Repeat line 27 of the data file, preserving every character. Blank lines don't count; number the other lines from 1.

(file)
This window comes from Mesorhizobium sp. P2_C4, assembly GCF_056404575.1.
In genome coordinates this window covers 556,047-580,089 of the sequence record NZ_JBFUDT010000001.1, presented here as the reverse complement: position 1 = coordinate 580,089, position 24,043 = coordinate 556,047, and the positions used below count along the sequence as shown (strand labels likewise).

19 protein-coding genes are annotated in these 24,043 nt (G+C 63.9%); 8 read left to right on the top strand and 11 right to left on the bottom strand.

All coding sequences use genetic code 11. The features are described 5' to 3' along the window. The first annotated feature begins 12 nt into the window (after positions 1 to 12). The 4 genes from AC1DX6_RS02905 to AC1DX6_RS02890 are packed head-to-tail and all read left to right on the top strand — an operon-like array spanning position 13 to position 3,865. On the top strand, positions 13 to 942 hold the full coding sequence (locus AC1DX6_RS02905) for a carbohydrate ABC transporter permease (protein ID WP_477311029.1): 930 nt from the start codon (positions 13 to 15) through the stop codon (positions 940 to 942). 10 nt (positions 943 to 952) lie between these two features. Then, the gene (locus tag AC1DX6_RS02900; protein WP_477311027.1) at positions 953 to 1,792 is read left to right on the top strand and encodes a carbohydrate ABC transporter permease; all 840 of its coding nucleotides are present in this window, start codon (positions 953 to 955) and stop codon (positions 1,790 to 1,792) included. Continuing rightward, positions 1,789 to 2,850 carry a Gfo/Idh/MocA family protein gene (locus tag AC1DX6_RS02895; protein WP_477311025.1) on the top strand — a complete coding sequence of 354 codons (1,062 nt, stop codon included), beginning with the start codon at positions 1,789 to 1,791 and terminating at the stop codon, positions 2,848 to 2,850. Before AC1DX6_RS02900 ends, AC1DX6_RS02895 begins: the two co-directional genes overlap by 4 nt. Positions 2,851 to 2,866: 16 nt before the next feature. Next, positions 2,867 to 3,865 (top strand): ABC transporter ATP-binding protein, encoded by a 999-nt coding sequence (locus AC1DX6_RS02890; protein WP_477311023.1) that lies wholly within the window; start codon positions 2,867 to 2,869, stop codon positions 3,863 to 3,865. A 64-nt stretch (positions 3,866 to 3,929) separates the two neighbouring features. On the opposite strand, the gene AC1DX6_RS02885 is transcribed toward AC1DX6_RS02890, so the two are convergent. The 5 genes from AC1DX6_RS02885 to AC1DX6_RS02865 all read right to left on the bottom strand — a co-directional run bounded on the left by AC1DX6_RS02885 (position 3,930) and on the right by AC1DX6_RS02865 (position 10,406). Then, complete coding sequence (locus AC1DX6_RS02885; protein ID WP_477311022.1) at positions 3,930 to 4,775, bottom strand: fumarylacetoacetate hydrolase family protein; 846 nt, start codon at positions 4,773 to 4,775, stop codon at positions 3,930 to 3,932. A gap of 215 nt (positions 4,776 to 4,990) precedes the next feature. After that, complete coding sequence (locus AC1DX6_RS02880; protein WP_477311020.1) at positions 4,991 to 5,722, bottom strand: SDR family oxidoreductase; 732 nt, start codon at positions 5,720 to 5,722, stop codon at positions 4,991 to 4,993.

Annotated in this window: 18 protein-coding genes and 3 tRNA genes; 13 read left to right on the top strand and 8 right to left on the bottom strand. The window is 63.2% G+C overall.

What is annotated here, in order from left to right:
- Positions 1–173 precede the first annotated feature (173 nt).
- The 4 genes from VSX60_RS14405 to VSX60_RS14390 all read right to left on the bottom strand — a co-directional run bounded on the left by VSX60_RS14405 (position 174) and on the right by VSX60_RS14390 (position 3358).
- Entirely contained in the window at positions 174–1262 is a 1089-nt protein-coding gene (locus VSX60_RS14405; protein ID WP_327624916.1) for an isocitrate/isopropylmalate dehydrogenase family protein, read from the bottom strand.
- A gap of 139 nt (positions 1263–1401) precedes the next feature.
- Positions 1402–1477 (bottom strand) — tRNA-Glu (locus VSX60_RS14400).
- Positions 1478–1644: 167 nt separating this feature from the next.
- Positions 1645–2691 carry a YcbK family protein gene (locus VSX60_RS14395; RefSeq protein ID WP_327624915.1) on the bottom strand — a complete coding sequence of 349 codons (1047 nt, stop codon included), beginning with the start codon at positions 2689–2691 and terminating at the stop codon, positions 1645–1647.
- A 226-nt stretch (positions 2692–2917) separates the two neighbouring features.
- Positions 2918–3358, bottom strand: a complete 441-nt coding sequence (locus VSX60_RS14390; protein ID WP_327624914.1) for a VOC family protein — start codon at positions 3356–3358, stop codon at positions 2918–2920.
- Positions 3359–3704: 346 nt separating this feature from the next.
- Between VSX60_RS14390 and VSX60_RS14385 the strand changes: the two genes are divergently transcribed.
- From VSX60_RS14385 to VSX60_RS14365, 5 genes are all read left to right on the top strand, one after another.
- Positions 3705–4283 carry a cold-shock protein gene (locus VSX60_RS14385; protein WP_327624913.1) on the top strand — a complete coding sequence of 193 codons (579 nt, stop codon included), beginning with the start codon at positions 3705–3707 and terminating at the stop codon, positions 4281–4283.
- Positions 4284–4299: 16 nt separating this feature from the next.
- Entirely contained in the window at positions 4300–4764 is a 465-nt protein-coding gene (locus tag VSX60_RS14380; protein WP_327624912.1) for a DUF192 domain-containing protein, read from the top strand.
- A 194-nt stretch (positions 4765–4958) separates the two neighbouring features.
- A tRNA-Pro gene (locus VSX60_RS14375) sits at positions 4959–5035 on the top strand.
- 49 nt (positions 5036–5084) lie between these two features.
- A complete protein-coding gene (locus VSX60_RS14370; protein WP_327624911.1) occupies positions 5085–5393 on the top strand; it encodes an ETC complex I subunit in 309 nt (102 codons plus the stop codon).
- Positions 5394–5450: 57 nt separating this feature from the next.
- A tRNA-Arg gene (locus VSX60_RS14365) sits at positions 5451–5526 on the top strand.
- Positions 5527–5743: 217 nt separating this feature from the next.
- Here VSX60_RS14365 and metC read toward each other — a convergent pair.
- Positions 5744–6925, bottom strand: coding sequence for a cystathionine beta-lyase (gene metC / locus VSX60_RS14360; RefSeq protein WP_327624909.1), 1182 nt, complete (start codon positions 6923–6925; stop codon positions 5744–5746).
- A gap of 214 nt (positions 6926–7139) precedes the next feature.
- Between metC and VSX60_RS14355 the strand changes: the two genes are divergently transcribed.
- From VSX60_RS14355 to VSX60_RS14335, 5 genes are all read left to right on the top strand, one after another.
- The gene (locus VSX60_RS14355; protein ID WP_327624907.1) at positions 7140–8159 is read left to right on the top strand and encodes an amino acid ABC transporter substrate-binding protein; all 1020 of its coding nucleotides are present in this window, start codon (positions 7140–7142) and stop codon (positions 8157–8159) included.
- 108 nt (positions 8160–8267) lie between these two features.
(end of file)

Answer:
- A tRNA-Arg gene (locus VSX60_RS14365) sits at positions 5451–5526 on the top strand.